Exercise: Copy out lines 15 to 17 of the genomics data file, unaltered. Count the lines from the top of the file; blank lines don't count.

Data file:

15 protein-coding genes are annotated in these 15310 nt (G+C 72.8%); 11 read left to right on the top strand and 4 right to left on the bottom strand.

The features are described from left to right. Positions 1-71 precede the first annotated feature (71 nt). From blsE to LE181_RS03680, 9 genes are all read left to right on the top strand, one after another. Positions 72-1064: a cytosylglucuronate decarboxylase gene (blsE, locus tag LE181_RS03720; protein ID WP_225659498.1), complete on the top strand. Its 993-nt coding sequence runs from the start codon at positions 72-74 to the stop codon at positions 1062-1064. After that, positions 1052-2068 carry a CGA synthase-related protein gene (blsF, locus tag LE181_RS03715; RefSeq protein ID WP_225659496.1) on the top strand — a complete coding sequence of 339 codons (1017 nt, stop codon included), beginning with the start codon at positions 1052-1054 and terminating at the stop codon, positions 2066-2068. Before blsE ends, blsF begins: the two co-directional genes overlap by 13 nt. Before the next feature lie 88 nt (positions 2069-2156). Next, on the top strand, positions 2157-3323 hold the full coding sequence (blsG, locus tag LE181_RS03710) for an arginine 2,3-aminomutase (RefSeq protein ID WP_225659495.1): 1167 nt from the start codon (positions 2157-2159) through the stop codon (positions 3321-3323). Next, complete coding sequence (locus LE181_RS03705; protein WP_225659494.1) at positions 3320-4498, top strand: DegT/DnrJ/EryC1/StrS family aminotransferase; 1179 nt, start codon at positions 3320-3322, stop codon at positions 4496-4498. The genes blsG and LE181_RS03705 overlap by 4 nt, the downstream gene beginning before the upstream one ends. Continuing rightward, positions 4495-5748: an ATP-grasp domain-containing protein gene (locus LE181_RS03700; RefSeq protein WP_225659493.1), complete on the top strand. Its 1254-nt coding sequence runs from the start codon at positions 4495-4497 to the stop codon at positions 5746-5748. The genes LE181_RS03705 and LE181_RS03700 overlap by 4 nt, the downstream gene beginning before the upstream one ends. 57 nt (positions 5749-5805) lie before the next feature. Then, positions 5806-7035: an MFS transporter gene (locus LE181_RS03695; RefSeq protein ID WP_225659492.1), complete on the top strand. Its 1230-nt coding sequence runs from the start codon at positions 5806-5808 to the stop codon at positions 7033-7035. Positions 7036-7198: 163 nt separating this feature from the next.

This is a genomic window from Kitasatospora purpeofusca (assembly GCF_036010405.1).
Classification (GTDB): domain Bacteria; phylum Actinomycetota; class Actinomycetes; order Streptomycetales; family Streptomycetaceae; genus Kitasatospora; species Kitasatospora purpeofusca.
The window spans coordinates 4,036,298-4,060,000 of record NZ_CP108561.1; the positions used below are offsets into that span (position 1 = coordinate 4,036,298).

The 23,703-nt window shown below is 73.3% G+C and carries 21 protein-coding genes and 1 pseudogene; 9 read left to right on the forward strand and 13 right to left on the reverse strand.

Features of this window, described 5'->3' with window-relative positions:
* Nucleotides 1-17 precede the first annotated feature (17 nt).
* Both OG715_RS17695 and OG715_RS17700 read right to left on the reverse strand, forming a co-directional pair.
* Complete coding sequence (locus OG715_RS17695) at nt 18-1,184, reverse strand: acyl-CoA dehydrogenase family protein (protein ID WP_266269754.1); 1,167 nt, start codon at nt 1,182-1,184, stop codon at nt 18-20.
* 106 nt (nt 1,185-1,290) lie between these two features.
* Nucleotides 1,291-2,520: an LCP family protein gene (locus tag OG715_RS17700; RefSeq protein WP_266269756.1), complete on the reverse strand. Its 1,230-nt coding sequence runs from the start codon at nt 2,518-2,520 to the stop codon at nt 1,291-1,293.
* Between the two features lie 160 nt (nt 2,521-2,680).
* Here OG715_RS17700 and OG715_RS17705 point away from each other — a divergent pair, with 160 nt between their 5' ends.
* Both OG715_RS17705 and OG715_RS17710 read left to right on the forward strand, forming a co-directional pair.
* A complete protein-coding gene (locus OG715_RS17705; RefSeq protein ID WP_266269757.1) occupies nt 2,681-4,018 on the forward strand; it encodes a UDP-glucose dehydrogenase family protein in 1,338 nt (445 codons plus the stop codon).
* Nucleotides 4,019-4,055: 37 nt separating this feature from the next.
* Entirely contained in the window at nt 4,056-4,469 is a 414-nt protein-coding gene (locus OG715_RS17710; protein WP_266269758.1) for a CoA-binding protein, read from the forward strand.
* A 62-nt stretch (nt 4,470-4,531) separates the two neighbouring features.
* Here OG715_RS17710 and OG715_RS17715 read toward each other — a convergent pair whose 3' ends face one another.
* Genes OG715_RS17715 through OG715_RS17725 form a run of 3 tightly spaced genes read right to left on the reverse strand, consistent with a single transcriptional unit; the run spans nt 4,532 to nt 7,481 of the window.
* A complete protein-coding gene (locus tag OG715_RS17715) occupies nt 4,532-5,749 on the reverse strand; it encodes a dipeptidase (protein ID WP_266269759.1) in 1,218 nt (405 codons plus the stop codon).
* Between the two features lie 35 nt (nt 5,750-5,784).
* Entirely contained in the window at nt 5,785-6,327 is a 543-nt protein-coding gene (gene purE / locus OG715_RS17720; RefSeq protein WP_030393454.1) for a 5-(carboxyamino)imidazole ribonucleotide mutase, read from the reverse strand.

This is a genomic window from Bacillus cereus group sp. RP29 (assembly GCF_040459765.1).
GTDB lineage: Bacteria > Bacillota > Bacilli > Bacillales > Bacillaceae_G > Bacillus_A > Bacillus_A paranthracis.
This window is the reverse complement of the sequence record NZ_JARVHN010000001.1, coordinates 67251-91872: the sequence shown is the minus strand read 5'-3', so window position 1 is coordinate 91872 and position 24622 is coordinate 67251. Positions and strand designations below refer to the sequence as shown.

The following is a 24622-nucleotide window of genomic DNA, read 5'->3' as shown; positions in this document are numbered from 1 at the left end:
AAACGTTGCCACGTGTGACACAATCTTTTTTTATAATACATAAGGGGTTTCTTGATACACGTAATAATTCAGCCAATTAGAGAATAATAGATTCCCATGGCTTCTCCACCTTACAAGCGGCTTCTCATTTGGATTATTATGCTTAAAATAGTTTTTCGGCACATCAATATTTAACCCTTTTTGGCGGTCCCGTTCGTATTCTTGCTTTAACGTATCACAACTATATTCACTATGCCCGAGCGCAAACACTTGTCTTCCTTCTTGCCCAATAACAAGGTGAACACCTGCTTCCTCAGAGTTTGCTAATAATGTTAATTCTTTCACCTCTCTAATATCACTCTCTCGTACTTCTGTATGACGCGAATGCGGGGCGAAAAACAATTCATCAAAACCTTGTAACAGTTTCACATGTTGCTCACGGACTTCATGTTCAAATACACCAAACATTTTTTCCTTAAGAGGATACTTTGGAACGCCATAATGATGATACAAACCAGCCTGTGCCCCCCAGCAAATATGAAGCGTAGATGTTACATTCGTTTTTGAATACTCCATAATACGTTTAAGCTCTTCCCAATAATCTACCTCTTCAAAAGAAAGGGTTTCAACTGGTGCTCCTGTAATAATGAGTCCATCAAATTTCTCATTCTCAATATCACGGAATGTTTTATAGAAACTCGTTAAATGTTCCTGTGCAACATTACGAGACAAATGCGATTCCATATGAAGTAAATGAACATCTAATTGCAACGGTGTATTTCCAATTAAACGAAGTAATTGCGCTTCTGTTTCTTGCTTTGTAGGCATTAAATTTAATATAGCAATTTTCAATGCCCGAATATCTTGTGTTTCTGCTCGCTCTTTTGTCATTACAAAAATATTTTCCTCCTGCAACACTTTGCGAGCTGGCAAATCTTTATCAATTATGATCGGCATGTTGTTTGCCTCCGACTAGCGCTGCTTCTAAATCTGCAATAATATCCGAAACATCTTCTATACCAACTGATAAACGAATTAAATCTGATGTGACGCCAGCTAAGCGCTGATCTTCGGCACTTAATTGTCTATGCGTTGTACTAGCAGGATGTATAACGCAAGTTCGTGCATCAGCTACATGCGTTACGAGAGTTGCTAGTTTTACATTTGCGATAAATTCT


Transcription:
* Both OG715_RS17705 and OG715_RS17710 read left to right on the forward strand, forming a co-directional pair.
* A complete protein-coding gene (locus OG715_RS17705; RefSeq protein ID WP_266269757.1) occupies nt 2,681-4,018 on the forward strand; it encodes a UDP-glucose dehydrogenase family protein in 1,338 nt (445 codons plus the stop codon).
* Nucleotides 4,019-4,055: 37 nt separating this feature from the next.